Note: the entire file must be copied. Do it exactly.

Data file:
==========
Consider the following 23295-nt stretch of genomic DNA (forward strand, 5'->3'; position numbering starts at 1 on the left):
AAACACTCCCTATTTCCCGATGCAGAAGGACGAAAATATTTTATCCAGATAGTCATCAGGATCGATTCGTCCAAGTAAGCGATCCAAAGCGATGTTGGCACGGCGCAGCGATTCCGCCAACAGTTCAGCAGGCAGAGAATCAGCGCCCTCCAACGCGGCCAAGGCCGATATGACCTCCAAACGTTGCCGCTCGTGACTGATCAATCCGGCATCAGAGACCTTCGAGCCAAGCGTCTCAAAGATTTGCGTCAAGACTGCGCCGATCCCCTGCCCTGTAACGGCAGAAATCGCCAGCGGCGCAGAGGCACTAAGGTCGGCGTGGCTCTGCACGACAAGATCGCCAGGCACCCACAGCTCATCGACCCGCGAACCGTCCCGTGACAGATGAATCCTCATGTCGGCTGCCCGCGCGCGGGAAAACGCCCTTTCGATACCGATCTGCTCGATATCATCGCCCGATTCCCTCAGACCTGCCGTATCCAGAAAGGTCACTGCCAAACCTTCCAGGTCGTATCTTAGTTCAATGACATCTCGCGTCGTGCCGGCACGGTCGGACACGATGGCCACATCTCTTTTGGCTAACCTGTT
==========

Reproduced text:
Consider the following 23295-nt stretch of genomic DNA (forward strand, 5'->3'; position numbering starts at 1 on the left):
AAACACTCCCTATTTCCCGATGCAGAAGGACGAAAATATTTTATCCAGATAGTCATCAGGATCGATTCGTCCAAGTAAGCGATCCAAAGCGATGTTGGCACGGCGCAGCGATTCCGCCAACAGTTCAGCAGGCAGAGAATCAGCGCCCTCCAACGCGGCCAAGGCCGATATGACCTCCAAACGTTGCCGCTCGTGACTGATCAATCCGGCATCAGAGACCTTCGAGCCAAGCGTCTCAAAGATTTGCGTCAAGACTGCGCCGATCCCCTGCCCTGTAACGGCAGAAATCGCCAGCGGCGCAGAGGCACTAAGGTCGGCGTGGCTCTGCACGACAAGATCGCCAGGCACCCACAGCTCATCGACCCGCGAACCGTCCCGTGACAGATGAATCCTCATGTCGGCTGCCCGCGCGCGGGAAAACGCCCTTTCGATACCGATCTGCTCGATATCATCGCCCGATTCCCTCAGACCTGCCGTATCCAGAAAGGTCACTGCCAAACCTTCCAGGTCGTATCTTAGTTCAATGACATCTCGCGTCGTGCCGGCACGGTCGGACACGATGGCCACATCTCTTTTGGCTAACCTGTT